I have always known I like to get things done and can sometimes think 'I will do this myself because I want it done a certain way or by a specific time'. Although I of course want to be consulted and informed of key issues, I need to build the skills and capabilities of others to be able to address issues effectively, whenever I am unavailable or they are in the right position and capable of doing it themselves.
We have structured the leadership team for this to happen specifically around behaviour, but I can see the need to ensure this becomes more widespread. Even the example of our Monday morning admin meetings, where I am always the one to set the TV up, run through the agenda and lead the discussion. I noticed that if I am late and I assume when I am not there, no-one really takes the initiative to lead this themselves. Not because they cant, but perhaps because they see me doing it and assume it needs/should be me, when in reality, it doesn't.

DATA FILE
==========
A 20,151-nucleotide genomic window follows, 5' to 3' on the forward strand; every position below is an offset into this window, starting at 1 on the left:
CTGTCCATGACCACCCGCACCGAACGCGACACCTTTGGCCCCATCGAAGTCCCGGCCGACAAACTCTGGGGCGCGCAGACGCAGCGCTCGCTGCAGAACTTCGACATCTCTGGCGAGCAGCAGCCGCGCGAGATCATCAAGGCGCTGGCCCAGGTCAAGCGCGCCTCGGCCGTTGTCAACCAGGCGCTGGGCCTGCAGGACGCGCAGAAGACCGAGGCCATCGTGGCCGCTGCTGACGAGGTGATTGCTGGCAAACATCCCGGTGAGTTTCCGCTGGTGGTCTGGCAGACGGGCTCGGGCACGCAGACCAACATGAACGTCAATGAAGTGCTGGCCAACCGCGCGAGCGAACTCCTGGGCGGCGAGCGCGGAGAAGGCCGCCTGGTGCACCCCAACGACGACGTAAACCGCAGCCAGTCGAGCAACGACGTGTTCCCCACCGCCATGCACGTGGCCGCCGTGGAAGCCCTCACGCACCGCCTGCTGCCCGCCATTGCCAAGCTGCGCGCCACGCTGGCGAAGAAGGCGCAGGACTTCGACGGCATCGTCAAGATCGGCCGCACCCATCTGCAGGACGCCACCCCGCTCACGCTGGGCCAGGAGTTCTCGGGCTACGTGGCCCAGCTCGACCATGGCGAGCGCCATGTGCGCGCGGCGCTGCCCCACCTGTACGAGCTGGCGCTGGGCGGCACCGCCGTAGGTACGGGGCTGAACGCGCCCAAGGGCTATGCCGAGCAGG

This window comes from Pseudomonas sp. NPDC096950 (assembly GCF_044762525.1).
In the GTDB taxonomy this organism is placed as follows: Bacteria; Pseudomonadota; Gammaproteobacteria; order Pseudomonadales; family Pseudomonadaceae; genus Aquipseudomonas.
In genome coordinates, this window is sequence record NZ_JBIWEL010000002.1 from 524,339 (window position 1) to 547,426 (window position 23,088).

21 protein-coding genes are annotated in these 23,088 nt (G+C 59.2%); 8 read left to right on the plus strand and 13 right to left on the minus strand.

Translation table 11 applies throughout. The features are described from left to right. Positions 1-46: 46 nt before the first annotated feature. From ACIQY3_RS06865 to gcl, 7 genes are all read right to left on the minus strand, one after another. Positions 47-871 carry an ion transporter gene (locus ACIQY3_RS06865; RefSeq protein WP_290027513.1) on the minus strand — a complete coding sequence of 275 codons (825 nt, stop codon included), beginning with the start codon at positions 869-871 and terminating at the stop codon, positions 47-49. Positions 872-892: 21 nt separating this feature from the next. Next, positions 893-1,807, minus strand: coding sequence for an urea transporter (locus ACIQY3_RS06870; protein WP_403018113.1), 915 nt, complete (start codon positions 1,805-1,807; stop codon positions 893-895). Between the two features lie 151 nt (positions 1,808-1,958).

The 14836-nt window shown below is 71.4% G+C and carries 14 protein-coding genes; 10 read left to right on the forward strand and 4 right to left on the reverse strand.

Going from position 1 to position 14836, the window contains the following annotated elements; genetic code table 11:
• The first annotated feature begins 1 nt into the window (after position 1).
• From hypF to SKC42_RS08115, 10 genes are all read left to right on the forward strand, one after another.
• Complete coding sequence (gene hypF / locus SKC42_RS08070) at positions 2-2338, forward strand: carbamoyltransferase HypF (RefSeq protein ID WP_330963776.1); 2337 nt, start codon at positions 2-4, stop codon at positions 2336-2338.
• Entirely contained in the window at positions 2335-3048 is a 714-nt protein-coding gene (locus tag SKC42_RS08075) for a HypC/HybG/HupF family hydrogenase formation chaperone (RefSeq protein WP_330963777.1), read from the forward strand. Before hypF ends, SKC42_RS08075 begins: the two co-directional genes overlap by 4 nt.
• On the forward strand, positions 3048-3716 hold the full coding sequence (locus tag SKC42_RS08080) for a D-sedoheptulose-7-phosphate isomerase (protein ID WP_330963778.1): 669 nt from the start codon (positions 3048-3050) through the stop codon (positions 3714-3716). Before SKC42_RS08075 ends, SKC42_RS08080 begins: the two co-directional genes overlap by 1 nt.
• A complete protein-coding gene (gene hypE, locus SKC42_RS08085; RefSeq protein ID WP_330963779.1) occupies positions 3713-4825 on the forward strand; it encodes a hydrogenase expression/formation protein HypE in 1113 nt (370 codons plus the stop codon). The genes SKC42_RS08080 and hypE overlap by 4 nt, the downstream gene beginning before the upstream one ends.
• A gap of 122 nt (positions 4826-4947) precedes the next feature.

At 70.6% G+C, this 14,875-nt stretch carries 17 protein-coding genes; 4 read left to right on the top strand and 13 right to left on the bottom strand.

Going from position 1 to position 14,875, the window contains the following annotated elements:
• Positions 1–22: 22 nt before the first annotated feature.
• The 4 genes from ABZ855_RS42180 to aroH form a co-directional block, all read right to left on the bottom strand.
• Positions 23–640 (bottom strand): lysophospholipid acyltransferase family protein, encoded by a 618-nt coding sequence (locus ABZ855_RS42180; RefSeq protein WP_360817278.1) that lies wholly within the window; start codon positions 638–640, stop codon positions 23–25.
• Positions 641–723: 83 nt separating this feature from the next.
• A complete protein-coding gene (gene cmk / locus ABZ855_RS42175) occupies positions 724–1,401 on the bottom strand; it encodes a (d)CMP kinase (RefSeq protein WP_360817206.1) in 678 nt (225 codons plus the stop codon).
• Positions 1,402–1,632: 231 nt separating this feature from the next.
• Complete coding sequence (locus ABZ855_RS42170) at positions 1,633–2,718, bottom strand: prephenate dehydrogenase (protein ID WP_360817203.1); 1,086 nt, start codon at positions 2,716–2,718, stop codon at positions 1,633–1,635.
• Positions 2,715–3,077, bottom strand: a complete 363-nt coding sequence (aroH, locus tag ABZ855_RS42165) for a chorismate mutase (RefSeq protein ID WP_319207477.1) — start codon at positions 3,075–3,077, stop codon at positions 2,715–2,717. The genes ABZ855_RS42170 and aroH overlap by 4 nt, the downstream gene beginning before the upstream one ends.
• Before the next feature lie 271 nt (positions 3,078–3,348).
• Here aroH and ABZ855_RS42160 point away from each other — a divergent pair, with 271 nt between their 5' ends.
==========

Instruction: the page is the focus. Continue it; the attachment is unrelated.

I like to think I can help everyone and want to reduce the workload for teachers as I know they are so busy and appreciate any support they can get, but often this means that I rush to step in and 'fix' things for them, rather than with them. I need to ensure my inner control freak is kept under control!
One of my next steps is to hunt out opportunities to openly encourage other people to step up and problem solve, take on small but key leadership responsibilities or make important decisions themselves. When staff come to me and ask me to 'fix' something, a key statement I will use from now on will be "Thanks for sharing this issue with me, how can I help you to resolve it".